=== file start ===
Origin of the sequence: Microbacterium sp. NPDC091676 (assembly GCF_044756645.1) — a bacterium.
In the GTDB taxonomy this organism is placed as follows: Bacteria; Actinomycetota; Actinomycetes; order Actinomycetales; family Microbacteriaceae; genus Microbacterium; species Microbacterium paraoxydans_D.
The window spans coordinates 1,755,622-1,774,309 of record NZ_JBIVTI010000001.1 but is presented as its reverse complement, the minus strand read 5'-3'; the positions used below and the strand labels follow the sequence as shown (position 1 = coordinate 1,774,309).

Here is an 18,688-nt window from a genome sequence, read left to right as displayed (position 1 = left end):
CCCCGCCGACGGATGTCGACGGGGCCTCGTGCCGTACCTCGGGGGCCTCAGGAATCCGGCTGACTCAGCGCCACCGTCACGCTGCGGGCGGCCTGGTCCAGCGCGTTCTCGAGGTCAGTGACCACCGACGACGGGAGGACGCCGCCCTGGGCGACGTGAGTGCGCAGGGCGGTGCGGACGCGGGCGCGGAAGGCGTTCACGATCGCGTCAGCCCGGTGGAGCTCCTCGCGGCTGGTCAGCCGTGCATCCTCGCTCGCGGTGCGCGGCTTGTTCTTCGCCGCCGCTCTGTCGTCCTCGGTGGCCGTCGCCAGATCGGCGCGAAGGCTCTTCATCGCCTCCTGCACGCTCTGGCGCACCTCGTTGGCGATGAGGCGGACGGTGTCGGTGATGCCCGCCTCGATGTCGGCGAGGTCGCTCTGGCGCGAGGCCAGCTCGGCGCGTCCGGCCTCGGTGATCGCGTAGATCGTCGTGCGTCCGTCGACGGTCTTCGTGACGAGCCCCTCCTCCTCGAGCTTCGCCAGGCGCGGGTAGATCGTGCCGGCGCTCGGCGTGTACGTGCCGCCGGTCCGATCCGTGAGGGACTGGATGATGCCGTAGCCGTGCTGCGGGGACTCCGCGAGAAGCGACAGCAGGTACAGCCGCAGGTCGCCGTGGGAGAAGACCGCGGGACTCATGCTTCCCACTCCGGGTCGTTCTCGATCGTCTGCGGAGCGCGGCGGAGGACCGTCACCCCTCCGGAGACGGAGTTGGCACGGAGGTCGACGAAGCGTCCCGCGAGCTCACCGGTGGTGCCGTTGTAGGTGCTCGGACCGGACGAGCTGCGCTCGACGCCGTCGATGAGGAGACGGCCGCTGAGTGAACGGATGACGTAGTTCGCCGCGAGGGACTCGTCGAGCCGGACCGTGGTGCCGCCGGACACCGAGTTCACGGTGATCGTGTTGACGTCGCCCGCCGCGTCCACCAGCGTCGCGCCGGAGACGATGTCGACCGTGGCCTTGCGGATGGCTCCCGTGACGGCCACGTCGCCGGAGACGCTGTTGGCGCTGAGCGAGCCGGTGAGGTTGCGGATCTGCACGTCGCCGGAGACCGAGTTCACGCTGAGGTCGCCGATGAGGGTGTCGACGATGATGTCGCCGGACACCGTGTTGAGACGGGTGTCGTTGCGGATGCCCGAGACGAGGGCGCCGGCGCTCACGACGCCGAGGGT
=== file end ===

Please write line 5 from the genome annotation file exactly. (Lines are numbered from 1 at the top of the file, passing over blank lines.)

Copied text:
CCCCGCCGACGGATGTCGACGGGGCCTCGTGCCGTACCTCGGGGGCCTCAGGAATCCGGCTGACTCAGCGCCACCGTCACGCTGCGGGCGGCCTGGTCCAGCGCGTTCTCGAGGTCAGTGACCACCGACGACGGGAGGACGCCGCCCTGGGCGACGTGAGTGCGCAGGGCGGTGCGGACGCGGGCGCGGAAGGCGTTCACGATCGCGTCAGCCCGGTGGAGCTCCTCGCGGCTGGTCAGCCGTGCATCCTCGCTCGCGGTGCGCGGCTTGTTCTTCGCCGCCGCTCTGTCGTCCTCGGTGGCCGTCGCCAGATCGGCGCGAAGGCTCTTCATCGCCTCCTGCACGCTCTGGCGCACCTCGTTGGCGATGAGGCGGACGGTGTCGGTGATGCCCGCCTCGATGTCGGCGAGGTCGCTCTGGCGCGAGGCCAGCTCGGCGCGTCCGGCCTCGGTGATCGCGTAGATCGTCGTGCGTCCGTCGACGGTCTTCGTGACGAGCCCCTCCTCCTCGAGCTTCGCCAGGCGCGGGTAGATCGTGCCGGCGCTCGGCGTGTACGTGCCGCCGGTCCGATCCGTGAGGGACTGGATGATGCCGTAGCCGTGCTGCGGGGACTCCGCGAGAAGCGACAGCAGGTACAGCCGCAGGTCGCCGTGGGAGAAGACCGCGGGACTCATGCTTCCCACTCCGGGTCGTTCTCGATCGTCTGCGGAGCGCGGCGGAGGACCGTCACCCCTCCGGAGACGGAGTTGGCACGGAGGTCGACGAAGCGTCCCGCGAGCTCACCGGTGGTGCCGTTGTAGGTGCTCGGACCGGACGAGCTGCGCTCGACGCCGTCGATGAGGAGACGGCCGCTGAGTGAACGGATGACGTAGTTCGCCGCGAGGGACTCGTCGAGCCGGACCGTGGTGCCGCCGGACACCGAGTTCACGGTGATCGTGTTGACGTCGCCCGCCGCGTCCACCAGCGTCGCGCCGGAGACGATGTCGACCGTGGCCTTGCGGATGGCTCCCGTGACGGCCACGTCGCCGGAGACGCTGTTGGCGCTGAGCGAGCCGGTGAGGTTGCGGATCTGCACGTCGCCGGAGACCGAGTTCACGCTGAGGTCGCCGATGAGGGTGTCGACGATGATGTCGCCGGACACCGTGTTGAGACGGGTGTCGTTGCGGATGCCCGAGACGAGGGCGCCGGCGCTCACGACGCCGAGGGT